Developing sustainable finance for Enel means pursuing a decrease in the cost of debt through transactions that link the group’s strategy to financial expenses. This is why during 2020, Enel extended the sustainability-linked approach to all its debt instruments by publishing the Sustainability-Linked Financing Framework, an all-encompassing document that governs the link between sustainability and loans, credit lines, commercial papers, and bond issues.

Two Key Performance Indicators (KPIs) were selected for the framework: reduction of Scope 1 direct greenhouse gas emissions and increase in generation from renewable sources in accordance with SDG 13 and 7. The associated targets are reviewed on an annual basis, in line with the group’s strategic plan. In this respect, in October 2020, Enel announced a revision of its group’s Scope 1 direct greenhouse gas emissions amount for 2030, with a reduction by 80% compared with the 2017 baseline. The target is certified by the Science Based Targets initiative (SBTi) as consistent with limiting global warming to 1.5C above pre-industrial levels

  • May 2020: Enel signed a €5 billion sustainability-linked credit line, followed by a €6 billion commercial paper programme linked to SDG 7, the first of its kind in the commercial paper space.
  • October 2020: the group issued the world’s first sustainability-linked sterling bond, simultaneously innovating the derivatives market, with the world’s first bilateral sustainability-linked cross-currency swap.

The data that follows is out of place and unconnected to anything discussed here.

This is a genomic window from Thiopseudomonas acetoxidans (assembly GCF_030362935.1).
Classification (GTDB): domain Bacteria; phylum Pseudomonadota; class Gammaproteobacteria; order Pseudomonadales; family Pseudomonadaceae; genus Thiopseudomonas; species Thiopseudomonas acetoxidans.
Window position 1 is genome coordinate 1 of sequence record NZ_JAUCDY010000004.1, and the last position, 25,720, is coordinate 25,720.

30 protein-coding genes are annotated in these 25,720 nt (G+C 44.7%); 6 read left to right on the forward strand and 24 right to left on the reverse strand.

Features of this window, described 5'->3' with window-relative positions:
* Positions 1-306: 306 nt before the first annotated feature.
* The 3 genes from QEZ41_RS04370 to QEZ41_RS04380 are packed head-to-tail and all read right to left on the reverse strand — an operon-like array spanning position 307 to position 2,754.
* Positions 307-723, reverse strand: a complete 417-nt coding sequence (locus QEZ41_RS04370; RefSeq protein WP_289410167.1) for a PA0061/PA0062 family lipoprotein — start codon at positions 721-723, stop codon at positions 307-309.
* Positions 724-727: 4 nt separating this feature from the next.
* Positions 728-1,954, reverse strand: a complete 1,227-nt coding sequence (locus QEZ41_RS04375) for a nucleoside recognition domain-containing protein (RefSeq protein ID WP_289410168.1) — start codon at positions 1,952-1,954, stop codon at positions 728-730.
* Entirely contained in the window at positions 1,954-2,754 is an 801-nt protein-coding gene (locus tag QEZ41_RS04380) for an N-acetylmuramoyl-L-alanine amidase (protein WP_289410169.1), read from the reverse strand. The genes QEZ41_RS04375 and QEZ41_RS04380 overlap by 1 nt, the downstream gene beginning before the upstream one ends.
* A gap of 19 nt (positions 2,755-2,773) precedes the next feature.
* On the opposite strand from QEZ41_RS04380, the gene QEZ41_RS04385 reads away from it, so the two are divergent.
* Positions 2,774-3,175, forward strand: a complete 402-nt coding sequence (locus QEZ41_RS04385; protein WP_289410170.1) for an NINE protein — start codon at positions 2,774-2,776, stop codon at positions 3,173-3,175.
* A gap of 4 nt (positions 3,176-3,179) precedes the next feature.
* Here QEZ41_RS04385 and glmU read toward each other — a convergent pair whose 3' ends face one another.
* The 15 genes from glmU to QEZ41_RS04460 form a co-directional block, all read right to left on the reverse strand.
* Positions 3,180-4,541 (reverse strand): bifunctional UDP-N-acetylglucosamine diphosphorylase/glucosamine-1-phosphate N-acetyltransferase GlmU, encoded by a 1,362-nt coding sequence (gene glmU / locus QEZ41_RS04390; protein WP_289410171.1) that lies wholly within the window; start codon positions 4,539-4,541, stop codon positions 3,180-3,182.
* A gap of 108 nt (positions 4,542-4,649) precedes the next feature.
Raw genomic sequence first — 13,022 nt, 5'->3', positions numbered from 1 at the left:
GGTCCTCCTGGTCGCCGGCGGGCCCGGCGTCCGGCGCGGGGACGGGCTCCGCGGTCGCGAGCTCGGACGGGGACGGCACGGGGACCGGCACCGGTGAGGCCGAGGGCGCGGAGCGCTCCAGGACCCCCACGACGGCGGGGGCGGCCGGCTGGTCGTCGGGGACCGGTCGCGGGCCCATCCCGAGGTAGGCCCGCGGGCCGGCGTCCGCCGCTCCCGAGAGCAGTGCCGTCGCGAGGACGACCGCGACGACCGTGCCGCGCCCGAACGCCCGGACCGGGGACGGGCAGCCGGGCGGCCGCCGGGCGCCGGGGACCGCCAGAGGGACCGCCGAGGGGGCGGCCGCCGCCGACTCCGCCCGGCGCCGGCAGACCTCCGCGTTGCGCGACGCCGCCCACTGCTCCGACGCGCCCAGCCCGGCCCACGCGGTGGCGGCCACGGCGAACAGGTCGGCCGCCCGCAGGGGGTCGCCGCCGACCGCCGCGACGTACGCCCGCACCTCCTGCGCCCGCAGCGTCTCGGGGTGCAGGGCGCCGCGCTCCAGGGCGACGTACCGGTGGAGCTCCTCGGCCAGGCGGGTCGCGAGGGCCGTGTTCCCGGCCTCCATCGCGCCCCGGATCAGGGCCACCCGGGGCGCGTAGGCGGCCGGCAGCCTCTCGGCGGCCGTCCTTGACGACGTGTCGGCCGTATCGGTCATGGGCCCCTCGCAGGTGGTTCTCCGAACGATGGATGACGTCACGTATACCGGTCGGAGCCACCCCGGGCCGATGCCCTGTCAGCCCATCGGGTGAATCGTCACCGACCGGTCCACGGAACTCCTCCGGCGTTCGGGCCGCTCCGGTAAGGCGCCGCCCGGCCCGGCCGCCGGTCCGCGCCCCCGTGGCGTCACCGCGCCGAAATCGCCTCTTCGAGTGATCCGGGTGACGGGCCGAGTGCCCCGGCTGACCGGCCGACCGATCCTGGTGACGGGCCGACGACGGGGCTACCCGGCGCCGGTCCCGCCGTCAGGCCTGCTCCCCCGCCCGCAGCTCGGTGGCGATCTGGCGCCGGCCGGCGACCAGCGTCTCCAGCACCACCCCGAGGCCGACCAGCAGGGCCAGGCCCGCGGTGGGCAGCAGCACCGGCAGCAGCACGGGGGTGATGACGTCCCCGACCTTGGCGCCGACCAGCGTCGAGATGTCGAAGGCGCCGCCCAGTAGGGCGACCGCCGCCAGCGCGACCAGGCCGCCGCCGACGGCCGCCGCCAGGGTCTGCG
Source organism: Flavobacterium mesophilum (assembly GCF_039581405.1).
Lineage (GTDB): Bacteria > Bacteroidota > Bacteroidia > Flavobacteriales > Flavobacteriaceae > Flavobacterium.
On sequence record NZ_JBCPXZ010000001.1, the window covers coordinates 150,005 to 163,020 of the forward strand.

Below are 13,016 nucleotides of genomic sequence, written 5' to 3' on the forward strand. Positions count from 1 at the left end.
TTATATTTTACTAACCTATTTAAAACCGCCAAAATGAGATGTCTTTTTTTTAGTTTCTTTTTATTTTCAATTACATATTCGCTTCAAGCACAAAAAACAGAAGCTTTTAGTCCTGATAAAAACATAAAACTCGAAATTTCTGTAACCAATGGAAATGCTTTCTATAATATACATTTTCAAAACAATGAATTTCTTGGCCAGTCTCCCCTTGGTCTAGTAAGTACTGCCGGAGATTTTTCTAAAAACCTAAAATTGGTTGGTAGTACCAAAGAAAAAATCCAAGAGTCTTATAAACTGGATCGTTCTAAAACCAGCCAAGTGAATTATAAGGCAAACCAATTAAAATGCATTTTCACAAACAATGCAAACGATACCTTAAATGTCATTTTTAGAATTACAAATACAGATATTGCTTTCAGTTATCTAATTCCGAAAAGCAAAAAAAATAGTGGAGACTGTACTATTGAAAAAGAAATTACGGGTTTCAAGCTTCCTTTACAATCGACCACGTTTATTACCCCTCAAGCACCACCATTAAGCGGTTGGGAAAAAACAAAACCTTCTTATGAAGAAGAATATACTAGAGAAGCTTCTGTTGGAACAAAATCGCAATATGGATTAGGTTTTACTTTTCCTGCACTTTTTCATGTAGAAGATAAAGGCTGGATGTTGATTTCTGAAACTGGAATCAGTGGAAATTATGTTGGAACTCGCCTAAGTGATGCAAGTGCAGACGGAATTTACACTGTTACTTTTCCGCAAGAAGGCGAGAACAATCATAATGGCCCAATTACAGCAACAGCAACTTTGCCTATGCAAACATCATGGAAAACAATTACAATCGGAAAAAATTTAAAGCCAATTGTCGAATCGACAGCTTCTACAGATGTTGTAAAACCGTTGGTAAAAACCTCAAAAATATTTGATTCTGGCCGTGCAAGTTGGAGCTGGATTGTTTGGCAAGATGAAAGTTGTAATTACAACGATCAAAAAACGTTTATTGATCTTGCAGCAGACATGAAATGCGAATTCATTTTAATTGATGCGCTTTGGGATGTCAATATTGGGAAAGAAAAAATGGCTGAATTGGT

• March 2021: Enel and its Dutch subsidiary Enel Finance International NV signed a five-term “Sustainability-Linked Revolving Credit Facility” worth $10 billion, the largest sustainable line in the market.

In 2020, 33% of Enel’s gross debt was sustainable. This figure is expected to reach almost 50% by 2023 and over 70% by 2030 through refinancing and the issuance of new sustainable finance instruments.

Success of sustainability-linked financial strategy

The sustainability-linked financial strategy was welcomed by the market and three main results certify its success:

  • In June 2020 the International Capital Markets Association (ICMA) published the new Sustainability-Linked Bond Principles (SLBPs), providing essential guidelines to the issuers of this instrument.
  • Sustainability-linked bonds multiplied during 2020 and 2021, with issuers from different sectors and geographies – to date, sustainability-linked bonds amount to $44 billion dollars.
  • Sustainability-linked bonds are now part of the European Central Bank’s purchase programmes.

Enel was also rewarded by the International Financing Review (IFR), the world’s leading provider of intelligence on the global capital market, as “Sustainable Issuer of the Year”, as part of the 2020 IFR Awards.

The award, which Enel won for the second consecutive year, recognized the group’s commitment to a sustainable strategy that has translated into innovation in the finance market through a new range of financing instruments connected to the corporate sustainability-linked approach.